Thursday, February 11, 2016

Filipino Librarian: Kevin Conrad Tarrobal Tansiongco

This is Kevin with kids who enjoy listening to his storytelling.
This month, the featured Filipino Librarian is Mr. Kevin Conrad Tarrobal Tansiangco. I first met him in the Information Literacy seminar workshop I conducted with the Aurora Boulevard Consortium in August last year. He was a Library and Information Science (LIS) student then and a candidate for graduation at the University of the East.

I was impressed at Kevin's idealism for LIS development in the country in general, and in particular on his advocacy for reading through the establishment of reading centers and libraries. Last January, I met him at the Follet Destiny workshop at ISM. He has graduated from university and has begun work as a new LIS professional with Follet. Here is Kevin's interview.

1. Why did you major in LIS?
Actually, I enrolled as an accountancy student  then I shifted to LIS because, first it has a board exam and this is one of my goals to finish a degree with a board exam. I don't have any idea of what it is and what will be my future in this course. This was a suggestion from my aunt who is working in the university where I was a student, the University of the East. I was so curios about the course and when I enrolled in LIS on my first semester I loved the way it was taught. To fast forward, I see myself as a successful librarian in the future, specifically a good storyteller.

2. What learning did you get from your LIS training that you will take with you in the workplace? 

Before I graduated and hired in a job I was a student assistant of the UE Library for 3 years. I experienced almost all of the activities and services needed to be learned as a future information professional. Most of the learning I brought with me in my new workplace is more on the management aspect taught in the subject library management.  Even my storytelling skills  is a way of demonstrating to my audience, which are mostly librarians and administrative officials, the points of management concepts, like marketing. Through storytelling, I can persuade them to look at the benefits and how good our library software is. Also learning cataloging principles help in explaining and demonstrating the advantages of cataloging online.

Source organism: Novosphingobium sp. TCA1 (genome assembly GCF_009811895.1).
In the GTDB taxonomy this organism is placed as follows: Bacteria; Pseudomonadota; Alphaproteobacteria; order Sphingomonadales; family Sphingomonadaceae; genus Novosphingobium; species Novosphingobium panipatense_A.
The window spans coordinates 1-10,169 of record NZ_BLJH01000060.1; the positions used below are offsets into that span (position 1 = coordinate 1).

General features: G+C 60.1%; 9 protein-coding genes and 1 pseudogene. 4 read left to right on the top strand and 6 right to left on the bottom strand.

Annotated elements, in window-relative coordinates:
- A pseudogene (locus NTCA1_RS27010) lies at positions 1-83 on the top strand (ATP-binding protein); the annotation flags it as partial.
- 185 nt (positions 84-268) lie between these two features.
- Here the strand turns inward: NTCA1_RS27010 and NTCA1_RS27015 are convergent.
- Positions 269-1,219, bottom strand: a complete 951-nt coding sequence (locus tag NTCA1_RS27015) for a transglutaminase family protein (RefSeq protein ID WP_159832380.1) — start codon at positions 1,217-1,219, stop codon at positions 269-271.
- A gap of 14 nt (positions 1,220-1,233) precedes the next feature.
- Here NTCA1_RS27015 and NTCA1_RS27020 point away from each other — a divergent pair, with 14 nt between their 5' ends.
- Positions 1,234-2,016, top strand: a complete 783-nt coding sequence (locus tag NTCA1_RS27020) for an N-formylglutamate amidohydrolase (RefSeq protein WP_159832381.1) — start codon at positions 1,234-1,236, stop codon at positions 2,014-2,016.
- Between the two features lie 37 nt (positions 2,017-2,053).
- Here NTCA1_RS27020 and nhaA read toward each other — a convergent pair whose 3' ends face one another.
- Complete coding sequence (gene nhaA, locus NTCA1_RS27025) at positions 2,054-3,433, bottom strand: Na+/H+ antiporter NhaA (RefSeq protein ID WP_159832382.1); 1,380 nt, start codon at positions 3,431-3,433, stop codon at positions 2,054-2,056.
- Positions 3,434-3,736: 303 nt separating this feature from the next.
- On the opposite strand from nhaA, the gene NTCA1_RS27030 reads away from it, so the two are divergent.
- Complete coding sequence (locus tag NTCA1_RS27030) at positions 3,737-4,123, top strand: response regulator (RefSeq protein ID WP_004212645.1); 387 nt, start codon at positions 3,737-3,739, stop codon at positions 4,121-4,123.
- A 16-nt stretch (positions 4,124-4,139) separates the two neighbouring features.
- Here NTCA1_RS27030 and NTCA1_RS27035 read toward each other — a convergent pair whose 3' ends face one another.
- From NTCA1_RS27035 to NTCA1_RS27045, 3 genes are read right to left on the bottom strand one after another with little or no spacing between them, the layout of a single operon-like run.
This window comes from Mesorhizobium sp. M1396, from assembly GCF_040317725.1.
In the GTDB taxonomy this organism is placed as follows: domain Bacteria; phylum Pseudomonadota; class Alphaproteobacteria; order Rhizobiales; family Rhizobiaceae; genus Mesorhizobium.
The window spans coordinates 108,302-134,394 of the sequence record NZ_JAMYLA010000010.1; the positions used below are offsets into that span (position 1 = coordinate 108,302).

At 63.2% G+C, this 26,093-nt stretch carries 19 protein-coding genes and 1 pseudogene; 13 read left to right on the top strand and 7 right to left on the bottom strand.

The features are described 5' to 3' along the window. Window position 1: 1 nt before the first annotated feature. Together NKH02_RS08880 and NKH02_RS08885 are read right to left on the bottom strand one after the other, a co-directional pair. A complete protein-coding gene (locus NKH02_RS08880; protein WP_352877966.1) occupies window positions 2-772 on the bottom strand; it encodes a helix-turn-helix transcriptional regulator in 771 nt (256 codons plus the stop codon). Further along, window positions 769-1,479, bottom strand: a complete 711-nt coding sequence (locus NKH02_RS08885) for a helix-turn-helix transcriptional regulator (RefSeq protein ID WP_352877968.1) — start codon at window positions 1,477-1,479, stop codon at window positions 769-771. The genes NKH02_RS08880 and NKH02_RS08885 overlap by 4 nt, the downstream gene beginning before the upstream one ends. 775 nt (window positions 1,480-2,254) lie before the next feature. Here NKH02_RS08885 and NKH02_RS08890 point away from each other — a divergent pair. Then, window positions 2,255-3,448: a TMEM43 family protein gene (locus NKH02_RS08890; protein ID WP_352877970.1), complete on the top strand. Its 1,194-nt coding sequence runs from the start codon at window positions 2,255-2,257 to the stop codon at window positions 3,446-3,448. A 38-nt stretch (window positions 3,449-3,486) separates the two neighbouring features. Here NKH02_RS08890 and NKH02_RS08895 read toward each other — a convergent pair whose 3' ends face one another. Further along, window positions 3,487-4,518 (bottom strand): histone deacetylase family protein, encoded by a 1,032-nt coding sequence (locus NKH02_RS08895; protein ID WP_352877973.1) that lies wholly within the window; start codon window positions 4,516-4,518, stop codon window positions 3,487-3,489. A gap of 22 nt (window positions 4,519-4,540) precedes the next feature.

Cool Kevin in the City of Pines
3. What are your expectation as a new LIS Professionals? 

I expect a big change to the level of the librarians to other professionals. I expect that we as the new generation of LIS professionals will take an action to help the profession be known and become more important than usual. Continuing education and research must start from us librarians because that can help us level up our love for the profession. I really expect, as always, that the librarians' world are very wide and opportunities in the society.

4. What aspect of your advocacy are you most proud of?

I am very proud of the way we help children; to lift up their dreams; and to help them study more as I make a difference in each of child. I am very proud also that I will start with my new program which is the READ Program - Read, Educate, Act, and Develop. This way I can say that I can help lessen illiteracy in my community. The plan is to build a reading and learning center under the READ Program in my community. The Library Renewal Partnership is one of our partners continuously helping and donating books.

Wednesday, February 10, 2016

The Makati Library Hub Steps Up on Professional Development for Teacher Librarians

With Phia Delfin
The Library Hub in Makati City is alive and functional. Catering to more than 40 schools in the division, it is manned by a licensed librarian, Ms. Phia Delfin and aided by a library staff. I first met Phia in 2010 during a workshop for librarians and teacher librarians (full time teachers assigned to do library duties) who were assigned to run the hubs.